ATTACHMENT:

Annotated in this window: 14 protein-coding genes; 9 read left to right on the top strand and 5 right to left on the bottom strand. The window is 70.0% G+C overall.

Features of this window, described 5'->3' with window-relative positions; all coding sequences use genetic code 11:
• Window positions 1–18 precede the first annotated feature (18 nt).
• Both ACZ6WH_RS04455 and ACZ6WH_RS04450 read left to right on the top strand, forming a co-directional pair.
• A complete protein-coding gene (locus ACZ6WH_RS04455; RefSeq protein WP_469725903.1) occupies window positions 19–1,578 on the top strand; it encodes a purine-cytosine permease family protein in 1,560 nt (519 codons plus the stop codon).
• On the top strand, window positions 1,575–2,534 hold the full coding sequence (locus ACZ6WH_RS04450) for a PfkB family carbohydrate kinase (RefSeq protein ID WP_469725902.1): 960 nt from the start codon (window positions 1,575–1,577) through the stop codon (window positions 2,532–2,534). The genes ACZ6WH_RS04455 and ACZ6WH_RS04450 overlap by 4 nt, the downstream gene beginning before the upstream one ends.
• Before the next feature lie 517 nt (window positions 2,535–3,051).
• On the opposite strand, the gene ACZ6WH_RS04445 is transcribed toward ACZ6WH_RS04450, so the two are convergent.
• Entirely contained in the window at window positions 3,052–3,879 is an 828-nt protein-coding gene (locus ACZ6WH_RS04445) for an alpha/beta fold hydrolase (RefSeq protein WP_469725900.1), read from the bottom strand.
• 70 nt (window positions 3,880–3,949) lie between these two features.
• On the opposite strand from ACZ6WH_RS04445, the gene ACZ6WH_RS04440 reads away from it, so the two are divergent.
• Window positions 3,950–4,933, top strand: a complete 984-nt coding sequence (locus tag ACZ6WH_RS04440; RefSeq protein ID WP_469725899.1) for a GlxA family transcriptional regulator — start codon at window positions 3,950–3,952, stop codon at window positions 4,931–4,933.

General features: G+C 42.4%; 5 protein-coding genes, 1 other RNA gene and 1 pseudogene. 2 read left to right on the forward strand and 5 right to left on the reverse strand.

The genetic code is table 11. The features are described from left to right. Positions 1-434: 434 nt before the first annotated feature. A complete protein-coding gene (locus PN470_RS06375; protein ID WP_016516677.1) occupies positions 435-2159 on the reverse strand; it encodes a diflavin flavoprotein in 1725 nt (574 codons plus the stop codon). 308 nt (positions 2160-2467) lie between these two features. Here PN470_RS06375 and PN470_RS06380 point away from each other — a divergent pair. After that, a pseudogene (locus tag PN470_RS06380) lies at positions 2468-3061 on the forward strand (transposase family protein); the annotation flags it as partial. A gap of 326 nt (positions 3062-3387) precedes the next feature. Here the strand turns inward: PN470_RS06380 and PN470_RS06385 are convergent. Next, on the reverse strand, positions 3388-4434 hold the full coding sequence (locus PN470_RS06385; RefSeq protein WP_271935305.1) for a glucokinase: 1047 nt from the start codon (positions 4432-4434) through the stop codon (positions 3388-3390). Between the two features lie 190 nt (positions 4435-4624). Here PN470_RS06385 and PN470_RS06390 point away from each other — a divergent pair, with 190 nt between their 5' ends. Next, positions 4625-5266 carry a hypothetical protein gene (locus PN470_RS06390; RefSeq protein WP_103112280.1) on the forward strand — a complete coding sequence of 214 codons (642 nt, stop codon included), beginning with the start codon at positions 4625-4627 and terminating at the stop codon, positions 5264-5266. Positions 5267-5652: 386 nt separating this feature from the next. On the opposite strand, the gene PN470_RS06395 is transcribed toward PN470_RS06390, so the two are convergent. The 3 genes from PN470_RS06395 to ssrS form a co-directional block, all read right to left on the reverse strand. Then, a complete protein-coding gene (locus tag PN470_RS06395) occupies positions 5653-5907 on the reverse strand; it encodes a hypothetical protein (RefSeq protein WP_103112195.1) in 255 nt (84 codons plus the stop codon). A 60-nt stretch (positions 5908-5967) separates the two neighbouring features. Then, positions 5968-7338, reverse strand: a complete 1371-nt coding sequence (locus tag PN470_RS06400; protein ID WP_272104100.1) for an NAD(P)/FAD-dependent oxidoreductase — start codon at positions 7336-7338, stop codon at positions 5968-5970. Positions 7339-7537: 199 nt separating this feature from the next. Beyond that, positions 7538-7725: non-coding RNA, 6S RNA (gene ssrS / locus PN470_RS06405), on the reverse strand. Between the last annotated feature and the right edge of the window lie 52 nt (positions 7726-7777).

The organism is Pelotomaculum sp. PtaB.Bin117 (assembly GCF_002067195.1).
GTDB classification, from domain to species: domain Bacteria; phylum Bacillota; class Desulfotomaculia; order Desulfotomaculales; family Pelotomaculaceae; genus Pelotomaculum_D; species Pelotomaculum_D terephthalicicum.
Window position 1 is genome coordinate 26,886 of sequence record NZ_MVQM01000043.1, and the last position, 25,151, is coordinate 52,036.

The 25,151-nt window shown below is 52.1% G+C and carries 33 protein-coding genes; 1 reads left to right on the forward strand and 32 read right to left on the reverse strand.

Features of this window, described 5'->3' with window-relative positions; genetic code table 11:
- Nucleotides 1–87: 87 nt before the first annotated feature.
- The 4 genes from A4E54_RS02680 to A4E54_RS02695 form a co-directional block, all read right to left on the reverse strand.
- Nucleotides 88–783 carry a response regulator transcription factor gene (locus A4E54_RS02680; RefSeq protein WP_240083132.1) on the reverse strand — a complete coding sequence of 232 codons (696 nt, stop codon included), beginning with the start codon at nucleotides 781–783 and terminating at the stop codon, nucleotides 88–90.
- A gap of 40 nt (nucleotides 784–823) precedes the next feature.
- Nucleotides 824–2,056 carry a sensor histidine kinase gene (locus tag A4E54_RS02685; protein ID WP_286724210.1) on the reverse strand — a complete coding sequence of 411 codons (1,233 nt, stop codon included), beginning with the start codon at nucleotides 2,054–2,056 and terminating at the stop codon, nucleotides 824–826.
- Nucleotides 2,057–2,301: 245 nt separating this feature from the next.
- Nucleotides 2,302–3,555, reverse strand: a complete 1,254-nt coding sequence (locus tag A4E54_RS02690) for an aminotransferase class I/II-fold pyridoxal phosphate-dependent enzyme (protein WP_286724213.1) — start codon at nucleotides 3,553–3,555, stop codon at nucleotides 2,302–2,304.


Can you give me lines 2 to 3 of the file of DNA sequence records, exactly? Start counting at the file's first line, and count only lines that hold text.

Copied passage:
Features of this window, described 5'->3' with window-relative positions; all coding sequences use genetic code 11:
• Window positions 1–18 precede the first annotated feature (18 nt).